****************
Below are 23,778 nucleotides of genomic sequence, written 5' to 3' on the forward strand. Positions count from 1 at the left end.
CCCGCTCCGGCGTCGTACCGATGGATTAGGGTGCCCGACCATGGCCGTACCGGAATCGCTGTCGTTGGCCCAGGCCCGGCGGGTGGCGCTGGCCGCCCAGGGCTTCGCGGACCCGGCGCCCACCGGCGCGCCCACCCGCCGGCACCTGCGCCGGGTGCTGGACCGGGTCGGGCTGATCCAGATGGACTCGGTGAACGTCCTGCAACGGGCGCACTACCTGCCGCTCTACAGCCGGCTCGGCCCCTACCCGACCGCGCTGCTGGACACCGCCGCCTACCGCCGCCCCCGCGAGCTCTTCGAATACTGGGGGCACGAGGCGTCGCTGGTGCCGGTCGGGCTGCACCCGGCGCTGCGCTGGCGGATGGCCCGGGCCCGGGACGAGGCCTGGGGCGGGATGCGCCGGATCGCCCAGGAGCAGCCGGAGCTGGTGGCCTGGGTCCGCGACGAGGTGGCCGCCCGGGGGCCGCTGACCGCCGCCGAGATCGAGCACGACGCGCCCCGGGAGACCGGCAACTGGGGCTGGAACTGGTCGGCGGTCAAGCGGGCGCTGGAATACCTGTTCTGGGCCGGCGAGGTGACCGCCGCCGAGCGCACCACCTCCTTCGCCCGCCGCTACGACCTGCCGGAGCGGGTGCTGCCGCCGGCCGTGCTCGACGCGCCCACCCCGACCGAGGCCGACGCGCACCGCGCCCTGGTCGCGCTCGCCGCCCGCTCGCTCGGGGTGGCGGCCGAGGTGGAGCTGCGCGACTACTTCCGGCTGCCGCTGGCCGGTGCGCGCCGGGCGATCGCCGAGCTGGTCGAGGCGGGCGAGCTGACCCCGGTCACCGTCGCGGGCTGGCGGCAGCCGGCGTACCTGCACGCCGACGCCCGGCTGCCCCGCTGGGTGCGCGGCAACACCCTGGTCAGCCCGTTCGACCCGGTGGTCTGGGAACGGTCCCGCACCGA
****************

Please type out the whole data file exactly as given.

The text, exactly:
Below are 23,778 nucleotides of genomic sequence, written 5' to 3' on the forward strand. Positions count from 1 at the left end.
CCCGCTCCGGCGTCGTACCGATGGATTAGGGTGCCCGACCATGGCCGTACCGGAATCGCTGTCGTTGGCCCAGGCCCGGCGGGTGGCGCTGGCCGCCCAGGGCTTCGCGGACCCGGCGCCCACCGGCGCGCCCACCCGCCGGCACCTGCGCCGGGTGCTGGACCGGGTCGGGCTGATCCAGATGGACTCGGTGAACGTCCTGCAACGGGCGCACTACCTGCCGCTCTACAGCCGGCTCGGCCCCTACCCGACCGCGCTGCTGGACACCGCCGCCTACCGCCGCCCCCGCGAGCTCTTCGAATACTGGGGGCACGAGGCGTCGCTGGTGCCGGTCGGGCTGCACCCGGCGCTGCGCTGGCGGATGGCCCGGGCCCGGGACGAGGCCTGGGGCGGGATGCGCCGGATCGCCCAGGAGCAGCCGGAGCTGGTGGCCTGGGTCCGCGACGAGGTGGCCGCCCGGGGGCCGCTGACCGCCGCCGAGATCGAGCACGACGCGCCCCGGGAGACCGGCAACTGGGGCTGGAACTGGTCGGCGGTCAAGCGGGCGCTGGAATACCTGTTCTGGGCCGGCGAGGTGACCGCCGCCGAGCGCACCACCTCCTTCGCCCGCCGCTACGACCTGCCGGAGCGGGTGCTGCCGCCGGCCGTGCTCGACGCGCCCACCCCGACCGAGGCCGACGCGCACCGCGCCCTGGTCGCGCTCGCCGCCCGCTCGCTCGGGGTGGCGGCCGAGGTGGAGCTGCGCGACTACTTCCGGCTGCCGCTGGCCGGTGCGCGCCGGGCGATCGCCGAGCTGGTCGAGGCGGGCGAGCTGACCCCGGTCACCGTCGCGGGCTGGCGGCAGCCGGCGTACCTGCACGCCGACGCCCGGCTGCCCCGCTGGGTGCGCGGCAACACCCTGGTCAGCCCGTTCGACCCGGTGGTCTGGGAACGGTCCCGCACCGA